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    In my opinion if you're gonna study something at school, study a science. The business stuff you are better off learning on your own by taking action. Science is one of the few things that school is still good for.

    Unless you really hate engineering, then that's a different story.
     
  14. alan3wilson
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    Thanks. Well I don't like some computer engineering exams not only hard but boring..

    I know business is better to learn on your own.

    Maybe MJ Marco has some toughts on this
     
  15. MJ DeMarco
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    MJ DeMarco Raving Lunatic Staff Member Read The Millionaire Fastlane I've Read UNSCRIPTED FASTLANE INSIDER Speedway Pass LEGENDARY CONTRIBUTOR Summit Attendee

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    LOL, and dropping out of college is gonna change that?
     
  16. Rosie
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    Hi Alan,

    I'm in the same boat as you (although mine is an entirely different degree subject). I have two years left of study because I missed my second year exams and am not in a position to take them before the next academic year starts. I entertained the thought of fully completing my degree and really it just fills me with dread. Could you take a leave of absence for another year so you have it to go back to as a "safety net"? Even if you know you're not going to go back it may make the decision to quit a little easier.

    Say you quit, would you be okay with taking any old job to pay the bills while you work on your business?

    You have to really trust yourself on this one. Your family will probably wince at your decision to leave the course but that's their problem; this is your life. There is no "right" decision and whatever you decide you will make it good.

    Good luck!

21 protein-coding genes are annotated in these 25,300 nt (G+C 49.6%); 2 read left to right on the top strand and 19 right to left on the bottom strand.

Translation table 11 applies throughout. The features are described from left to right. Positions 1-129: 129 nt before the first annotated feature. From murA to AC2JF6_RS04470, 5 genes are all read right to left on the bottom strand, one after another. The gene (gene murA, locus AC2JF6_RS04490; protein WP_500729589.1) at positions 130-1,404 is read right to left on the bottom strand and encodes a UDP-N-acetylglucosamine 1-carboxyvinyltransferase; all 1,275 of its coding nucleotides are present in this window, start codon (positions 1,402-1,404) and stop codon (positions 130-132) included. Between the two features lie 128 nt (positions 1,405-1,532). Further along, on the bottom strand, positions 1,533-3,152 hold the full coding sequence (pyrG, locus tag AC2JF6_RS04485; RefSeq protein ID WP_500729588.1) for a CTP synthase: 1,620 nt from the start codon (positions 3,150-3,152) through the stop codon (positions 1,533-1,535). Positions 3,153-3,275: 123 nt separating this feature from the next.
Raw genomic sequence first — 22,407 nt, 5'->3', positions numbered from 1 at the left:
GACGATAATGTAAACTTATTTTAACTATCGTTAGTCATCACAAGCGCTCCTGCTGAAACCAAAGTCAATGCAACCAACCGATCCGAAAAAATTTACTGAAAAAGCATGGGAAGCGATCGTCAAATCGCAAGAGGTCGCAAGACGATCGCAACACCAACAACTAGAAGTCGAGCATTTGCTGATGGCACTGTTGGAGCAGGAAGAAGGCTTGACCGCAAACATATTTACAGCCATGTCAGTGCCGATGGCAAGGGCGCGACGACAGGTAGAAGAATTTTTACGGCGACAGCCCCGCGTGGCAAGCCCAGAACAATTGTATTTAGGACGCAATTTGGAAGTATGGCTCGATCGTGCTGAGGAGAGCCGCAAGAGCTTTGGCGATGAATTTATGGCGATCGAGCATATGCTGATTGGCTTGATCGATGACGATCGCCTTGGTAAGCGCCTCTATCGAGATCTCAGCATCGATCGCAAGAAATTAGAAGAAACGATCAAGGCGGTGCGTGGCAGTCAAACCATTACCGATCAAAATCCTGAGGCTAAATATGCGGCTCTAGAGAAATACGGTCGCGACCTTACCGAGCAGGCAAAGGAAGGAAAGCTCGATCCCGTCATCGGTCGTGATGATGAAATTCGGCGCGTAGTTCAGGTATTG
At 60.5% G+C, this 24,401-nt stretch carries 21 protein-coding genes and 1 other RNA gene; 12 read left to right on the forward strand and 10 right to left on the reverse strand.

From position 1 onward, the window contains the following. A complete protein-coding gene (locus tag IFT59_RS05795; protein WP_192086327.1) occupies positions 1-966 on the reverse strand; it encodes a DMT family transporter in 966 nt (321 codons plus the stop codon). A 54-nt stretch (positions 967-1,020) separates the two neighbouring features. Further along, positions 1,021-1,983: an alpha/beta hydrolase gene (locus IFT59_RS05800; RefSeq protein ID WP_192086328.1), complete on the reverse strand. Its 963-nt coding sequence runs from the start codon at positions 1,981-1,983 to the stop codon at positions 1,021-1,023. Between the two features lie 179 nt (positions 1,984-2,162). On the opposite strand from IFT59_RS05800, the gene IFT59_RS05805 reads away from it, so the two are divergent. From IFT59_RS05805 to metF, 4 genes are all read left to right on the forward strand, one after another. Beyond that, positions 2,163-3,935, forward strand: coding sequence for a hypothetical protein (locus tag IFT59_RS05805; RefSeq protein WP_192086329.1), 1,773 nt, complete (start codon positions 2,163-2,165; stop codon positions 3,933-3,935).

17. alan3wilson
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    alan3wilson Contributor Read The Millionaire Fastlane

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    No MJ I don't think so. I need to improve my mindset and get over this fear.
     
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    If you let your family and people online get to you, how can you one day lead a business where you deal with customer, employees, manufacturers?

    My fool proof step-by-step plan for you:

    • Drop out and go work at the best job you can get right now and be the best employee in your position. This will teach you many things. Sales job? Even better. Whatever job it is, like MJ said, these dollars will be your freedom fighters, used to turn your ideas into reality.

    • Read self development books + unscripted/TMF. Change your mindset.

    • Start doing something entrepreneurial right this moment. Not tomorrow when you wake up. Not after your lunch. Right now. This does NOT mean extensive planning of your perfect idea.

      I suggest to start selling something online. Here's why. There is less planning involved for you to get started. Other things people are doing here like self publishing and web development are great, but I don't think its good for someone like you right now, unless you already possess these skills. You'll just action-fake for months because you're "learning".

      A buddy of mine was inspired by me after I started getting some success with my sales and in a few weeks already ordered and branded a product for sale. Is his product going to last long term? Absolutely not. But guess what is? His experience selling on Amazon, shopify, google ads, facebook ads. Seeing his competition CRUSH him, and seeing competition pop up every week because of low entry barriers, being exposed to other products to his niche, what worked and what didn't etc... BE LIKE HIM.
     
    Last edited: Jun 30, 2017
  19. Aimee
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    Whatever you do, don't do this. There are very few things you can do with a business/economics degree that you can't do with a comp eng degree. There are hundreds of things you can do with a comp eng degree that you can't even think about doing with a business/economics degree.

    If you have a business running already/have a job lined up that will generate income to fund your business venture, then quitting your degree might not be a terrible idea.

    If not, then what do you plan to do when you quit? Don't just drop out without a backup plan.
     
  20. HugoMoreno
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    If you're thinking of quitting..you already did

    Now it's just time to make it official
     
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  21. alan3wilson
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    Thanks. I must learn how to deal with others people.
     
  22. alan3wilson
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    I don't have a business running now.
    So you think an economics degree is not useful at all? I know some friends who studied business at college and don't know nothing about marketing lol